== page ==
During the planning process for a new Weyerhaeuser Company corporate headquarters, George Weyerhaeuser Sr. was meeting with architects to review potential building designs. He had looked at a number of proposed skyscraper drawings that did not match his vision of a functional, attractive, building with Pacific Northwest style, blending into the site’s natural landscape. While returning from a break, he saw a skyscraper drawing from a different angle. It was then that he envisioned a skyscraper on its side, consisting of five floors and 355,000 sq. ft. of space.
Completed in 1971 and designed by San Francisco firm, Skidmore, Owings & Merrill, the property has received numerous awards for architectural design, environmental design, interior space planning and energy conservation including the 25 Year Award for enduring significance from the American Institute of Architects in 2001.
The 600-foot-long building is a series of thickly covered, ivy terraces organically flowing into the landscape and making it difficult to determine where the building ends and nature begins. As a landmark in office innovation and environmental sensitivity, it was one of the first large-scale installations of open office planning in the United States and one of the first examples of a corporate campus.
Weyerhaeuser Company made the site its headquarters from 1971 to 2016, when the company moved to a new building in downtown Seattle and IRG acquired the site. The corporate headquarters building, now known as The Greenline, housed 975 employees and approximately 3,500 people worked on the expansive property.
The exterior design of the corporate headquarters building is a continuous sequence of stepped concrete slabs, layered between transparent glass walls. Terraces planted with English Ivy and native vegetation, link interior and exterior environments. The window walls are recessed under the terrace to reduce glare. The main entrance features Guardian Rock, a massive, 70-ton, stone sculpture by Gordon Newell of Monterey, CA.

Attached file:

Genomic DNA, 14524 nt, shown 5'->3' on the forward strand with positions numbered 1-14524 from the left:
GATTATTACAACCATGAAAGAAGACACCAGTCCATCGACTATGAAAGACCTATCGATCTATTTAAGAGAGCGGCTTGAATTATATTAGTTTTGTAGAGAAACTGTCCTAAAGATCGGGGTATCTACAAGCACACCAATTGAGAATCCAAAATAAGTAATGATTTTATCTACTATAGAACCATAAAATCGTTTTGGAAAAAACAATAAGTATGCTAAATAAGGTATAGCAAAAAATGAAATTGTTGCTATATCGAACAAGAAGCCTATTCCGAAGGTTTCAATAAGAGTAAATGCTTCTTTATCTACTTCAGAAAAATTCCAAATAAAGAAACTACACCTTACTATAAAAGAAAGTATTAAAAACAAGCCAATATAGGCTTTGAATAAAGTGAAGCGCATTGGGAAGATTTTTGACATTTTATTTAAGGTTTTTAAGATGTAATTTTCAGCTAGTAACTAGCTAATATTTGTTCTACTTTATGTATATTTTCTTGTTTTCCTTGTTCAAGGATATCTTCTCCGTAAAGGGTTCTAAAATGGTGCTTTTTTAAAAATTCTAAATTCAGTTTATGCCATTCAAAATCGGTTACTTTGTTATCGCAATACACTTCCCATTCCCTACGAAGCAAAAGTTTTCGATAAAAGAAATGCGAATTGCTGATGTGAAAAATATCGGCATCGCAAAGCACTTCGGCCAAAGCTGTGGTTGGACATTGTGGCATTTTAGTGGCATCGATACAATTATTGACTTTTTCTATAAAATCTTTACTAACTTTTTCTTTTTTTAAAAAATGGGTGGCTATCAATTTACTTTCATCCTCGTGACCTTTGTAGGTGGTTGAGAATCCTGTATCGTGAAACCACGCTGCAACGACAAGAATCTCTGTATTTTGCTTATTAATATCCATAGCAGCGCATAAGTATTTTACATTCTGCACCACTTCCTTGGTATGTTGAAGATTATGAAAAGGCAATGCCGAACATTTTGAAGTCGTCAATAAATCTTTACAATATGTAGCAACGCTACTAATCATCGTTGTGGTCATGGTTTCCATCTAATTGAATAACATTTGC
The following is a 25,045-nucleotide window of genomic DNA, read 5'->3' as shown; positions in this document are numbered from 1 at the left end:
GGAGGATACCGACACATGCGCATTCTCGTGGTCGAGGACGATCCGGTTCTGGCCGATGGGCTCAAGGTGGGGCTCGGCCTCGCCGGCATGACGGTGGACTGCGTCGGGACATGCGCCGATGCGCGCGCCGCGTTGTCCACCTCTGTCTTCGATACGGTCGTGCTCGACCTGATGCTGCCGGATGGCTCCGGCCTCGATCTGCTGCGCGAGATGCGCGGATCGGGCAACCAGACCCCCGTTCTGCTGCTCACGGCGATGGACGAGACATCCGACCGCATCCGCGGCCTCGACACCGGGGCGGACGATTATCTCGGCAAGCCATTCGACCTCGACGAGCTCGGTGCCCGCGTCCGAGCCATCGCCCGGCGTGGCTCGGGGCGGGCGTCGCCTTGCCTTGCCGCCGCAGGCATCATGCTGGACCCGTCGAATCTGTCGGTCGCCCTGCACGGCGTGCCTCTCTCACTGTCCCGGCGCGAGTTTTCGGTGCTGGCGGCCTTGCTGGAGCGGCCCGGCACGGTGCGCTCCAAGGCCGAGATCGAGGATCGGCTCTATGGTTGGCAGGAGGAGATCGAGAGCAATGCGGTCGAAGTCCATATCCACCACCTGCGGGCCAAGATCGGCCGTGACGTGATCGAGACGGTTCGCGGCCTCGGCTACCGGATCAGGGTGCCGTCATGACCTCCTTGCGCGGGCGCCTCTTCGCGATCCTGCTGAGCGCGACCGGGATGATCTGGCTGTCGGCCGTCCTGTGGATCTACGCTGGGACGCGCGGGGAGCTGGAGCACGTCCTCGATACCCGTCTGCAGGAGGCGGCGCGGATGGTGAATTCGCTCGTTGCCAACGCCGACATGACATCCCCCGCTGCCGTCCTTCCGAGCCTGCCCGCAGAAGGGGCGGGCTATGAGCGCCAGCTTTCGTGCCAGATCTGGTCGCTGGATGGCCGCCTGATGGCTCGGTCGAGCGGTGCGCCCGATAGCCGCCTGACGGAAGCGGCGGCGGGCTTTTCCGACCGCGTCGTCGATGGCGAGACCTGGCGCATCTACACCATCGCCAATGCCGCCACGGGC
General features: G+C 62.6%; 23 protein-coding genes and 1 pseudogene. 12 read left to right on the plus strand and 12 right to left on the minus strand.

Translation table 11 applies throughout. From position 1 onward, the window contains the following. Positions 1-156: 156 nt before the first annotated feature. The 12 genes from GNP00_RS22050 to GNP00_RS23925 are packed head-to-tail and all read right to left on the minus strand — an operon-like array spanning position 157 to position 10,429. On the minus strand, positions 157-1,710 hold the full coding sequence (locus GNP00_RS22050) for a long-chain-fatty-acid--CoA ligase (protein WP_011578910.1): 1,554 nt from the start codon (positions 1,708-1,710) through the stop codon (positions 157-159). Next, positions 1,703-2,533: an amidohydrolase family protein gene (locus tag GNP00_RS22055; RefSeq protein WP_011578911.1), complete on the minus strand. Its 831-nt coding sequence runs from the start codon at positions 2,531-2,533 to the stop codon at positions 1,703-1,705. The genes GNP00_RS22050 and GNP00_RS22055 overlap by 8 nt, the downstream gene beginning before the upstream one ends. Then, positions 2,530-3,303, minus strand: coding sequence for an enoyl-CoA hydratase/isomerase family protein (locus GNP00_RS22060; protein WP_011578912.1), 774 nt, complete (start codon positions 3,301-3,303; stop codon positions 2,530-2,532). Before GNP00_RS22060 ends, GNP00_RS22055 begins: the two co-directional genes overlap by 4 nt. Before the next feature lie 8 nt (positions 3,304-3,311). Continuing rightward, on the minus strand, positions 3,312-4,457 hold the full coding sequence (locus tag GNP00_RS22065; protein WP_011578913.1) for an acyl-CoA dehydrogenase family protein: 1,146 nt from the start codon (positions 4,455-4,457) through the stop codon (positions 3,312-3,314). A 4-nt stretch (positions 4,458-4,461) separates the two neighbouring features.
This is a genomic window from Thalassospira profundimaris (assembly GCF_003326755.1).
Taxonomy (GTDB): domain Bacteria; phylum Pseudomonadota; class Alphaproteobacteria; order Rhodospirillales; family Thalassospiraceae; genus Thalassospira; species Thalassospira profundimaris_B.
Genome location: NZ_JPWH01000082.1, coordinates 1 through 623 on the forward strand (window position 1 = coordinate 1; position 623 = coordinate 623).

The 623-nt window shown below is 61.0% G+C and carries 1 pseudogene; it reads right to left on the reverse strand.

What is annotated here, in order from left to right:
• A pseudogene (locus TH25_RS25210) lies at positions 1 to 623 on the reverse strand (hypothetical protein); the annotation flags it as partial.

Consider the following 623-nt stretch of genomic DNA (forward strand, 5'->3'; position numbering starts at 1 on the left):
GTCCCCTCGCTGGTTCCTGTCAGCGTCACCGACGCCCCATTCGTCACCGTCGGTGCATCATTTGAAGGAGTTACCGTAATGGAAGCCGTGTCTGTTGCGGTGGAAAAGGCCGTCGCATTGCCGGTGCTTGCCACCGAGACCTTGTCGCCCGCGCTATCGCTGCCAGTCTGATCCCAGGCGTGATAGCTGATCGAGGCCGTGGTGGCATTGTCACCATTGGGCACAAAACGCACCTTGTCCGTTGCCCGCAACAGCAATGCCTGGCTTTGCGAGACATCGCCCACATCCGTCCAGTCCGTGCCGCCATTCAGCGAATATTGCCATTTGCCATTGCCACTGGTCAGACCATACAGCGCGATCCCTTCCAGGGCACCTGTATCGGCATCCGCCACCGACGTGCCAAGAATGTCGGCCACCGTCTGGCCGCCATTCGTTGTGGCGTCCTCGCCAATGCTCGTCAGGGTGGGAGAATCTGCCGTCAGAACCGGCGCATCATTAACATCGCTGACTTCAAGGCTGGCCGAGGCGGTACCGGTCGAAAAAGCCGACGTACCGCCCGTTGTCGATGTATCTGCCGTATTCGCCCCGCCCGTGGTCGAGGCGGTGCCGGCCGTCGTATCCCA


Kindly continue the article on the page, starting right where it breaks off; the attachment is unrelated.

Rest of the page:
The open floors plates inside have uninterrupted views of the lake, meadow and trees on both sides through unbroken bands of glass the length of each floor. More than 400 glass panels, measuring 12 feet by eight feet each, make up the largest nonsash window walls in the world and manufactured by Pittsburgh Plate Glass. The interior of the building is lined with architectural wood paneling of American white oak, teak-finished with all wood grains precisely matched.
Three parking lots each connect to building floors, allowing employees to park on the same level as their desks. Sycamore trees screen the lots from sight and provide a shaded walkway to the door.
Stewardship, Conservation & Wildlife
Weyerhauser was committed to conservation efforts in constructing and maintaining the property; values that new owner and national adaptive reuse expert, IRG will continue. A heat reclaiming system inside The Greenline reduces energy consumption in the building by capturing and storing all energy sources, including ambient outdoor heat and solar energy. Lighting is computer controlled, saving money and energy.
The foundation of The Greenline building dams an artificial, 10-acre lake fed by Hylebos Creek. The lake adjoins a 3,100-foot sweep of meadow of wildflowers that reaches to Interstate 5. The site also includes miles of nature trails.